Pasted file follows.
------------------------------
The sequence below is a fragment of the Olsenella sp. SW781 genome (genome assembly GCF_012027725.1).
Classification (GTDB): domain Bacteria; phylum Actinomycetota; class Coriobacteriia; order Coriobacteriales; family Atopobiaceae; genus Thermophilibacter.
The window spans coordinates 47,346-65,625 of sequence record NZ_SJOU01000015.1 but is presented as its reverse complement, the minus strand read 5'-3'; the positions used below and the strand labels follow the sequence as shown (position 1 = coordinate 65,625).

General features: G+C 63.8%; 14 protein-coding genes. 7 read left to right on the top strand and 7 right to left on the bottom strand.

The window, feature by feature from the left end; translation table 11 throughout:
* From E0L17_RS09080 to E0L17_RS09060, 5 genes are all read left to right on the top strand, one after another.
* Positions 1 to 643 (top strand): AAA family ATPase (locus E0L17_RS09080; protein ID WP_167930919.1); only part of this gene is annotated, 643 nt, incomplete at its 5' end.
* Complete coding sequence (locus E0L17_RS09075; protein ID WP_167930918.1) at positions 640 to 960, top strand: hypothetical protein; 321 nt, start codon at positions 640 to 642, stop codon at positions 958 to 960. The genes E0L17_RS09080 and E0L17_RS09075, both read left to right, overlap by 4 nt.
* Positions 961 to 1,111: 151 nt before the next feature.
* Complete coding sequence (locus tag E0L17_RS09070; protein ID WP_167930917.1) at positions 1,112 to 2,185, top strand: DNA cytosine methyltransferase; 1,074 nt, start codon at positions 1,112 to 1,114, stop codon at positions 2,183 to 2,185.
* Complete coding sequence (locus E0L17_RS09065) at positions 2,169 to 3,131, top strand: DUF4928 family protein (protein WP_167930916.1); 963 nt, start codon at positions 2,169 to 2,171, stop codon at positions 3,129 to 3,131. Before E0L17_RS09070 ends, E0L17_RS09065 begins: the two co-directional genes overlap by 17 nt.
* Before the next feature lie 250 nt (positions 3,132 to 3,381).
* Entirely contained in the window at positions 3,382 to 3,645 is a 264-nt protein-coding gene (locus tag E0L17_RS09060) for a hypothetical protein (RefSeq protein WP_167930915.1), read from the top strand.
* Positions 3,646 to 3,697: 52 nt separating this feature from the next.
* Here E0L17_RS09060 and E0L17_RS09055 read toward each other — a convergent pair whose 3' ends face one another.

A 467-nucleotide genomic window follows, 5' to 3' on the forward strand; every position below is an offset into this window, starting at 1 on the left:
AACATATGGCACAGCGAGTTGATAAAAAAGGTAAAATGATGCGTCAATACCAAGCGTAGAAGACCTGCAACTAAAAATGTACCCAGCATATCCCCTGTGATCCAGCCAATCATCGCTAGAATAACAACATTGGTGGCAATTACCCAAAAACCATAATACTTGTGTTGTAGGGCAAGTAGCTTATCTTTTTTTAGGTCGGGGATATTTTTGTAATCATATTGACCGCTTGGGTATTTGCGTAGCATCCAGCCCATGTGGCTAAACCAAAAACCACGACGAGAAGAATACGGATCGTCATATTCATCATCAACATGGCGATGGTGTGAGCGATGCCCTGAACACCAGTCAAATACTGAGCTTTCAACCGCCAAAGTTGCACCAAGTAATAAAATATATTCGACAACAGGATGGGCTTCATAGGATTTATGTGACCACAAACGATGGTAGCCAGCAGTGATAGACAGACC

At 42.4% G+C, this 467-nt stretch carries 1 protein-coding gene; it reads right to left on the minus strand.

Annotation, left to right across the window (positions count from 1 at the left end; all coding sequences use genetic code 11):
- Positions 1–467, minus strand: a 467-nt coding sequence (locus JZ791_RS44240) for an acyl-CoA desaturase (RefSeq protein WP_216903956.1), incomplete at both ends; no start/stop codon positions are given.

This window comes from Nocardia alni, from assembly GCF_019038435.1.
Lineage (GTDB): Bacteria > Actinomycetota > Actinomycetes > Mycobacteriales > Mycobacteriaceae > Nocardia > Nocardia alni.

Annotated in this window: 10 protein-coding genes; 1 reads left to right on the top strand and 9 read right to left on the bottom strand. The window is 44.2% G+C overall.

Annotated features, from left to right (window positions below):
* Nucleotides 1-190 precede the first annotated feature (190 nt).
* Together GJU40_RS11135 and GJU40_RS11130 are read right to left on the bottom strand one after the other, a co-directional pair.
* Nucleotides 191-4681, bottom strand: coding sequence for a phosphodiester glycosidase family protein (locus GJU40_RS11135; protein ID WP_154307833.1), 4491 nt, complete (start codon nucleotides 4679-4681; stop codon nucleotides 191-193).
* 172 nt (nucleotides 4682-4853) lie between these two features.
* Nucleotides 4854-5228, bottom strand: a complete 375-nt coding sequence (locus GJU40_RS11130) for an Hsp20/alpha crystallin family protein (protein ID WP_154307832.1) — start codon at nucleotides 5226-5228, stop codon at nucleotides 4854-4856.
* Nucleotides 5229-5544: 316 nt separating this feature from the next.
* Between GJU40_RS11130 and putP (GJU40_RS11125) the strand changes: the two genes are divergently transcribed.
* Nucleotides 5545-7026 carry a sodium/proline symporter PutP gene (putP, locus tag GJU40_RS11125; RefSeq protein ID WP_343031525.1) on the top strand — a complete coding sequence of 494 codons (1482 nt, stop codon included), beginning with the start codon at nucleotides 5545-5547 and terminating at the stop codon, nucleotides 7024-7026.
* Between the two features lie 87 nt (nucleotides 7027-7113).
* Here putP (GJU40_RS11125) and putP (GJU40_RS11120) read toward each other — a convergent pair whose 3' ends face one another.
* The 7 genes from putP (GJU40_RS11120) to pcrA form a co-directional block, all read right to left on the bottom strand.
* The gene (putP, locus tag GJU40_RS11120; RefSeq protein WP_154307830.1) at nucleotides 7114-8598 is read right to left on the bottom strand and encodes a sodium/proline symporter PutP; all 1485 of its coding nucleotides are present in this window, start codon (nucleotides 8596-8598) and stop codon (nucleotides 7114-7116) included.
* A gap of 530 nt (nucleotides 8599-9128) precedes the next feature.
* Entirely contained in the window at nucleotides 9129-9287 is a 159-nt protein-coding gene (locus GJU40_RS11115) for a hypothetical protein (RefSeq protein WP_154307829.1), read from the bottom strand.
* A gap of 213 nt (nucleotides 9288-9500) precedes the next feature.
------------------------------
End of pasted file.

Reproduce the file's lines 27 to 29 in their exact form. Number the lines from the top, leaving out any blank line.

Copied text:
* Nucleotides 191-4681, bottom strand: coding sequence for a phosphodiester glycosidase family protein (locus GJU40_RS11135; protein ID WP_154307833.1), 4491 nt, complete (start codon nucleotides 4679-4681; stop codon nucleotides 191-193).
* 172 nt (nucleotides 4682-4853) lie between these two features.
* Nucleotides 4854-5228, bottom strand: a complete 375-nt coding sequence (locus GJU40_RS11130) for an Hsp20/alpha crystallin family protein (protein ID WP_154307832.1) — start codon at nucleotides 5226-5228, stop codon at nucleotides 4854-4856.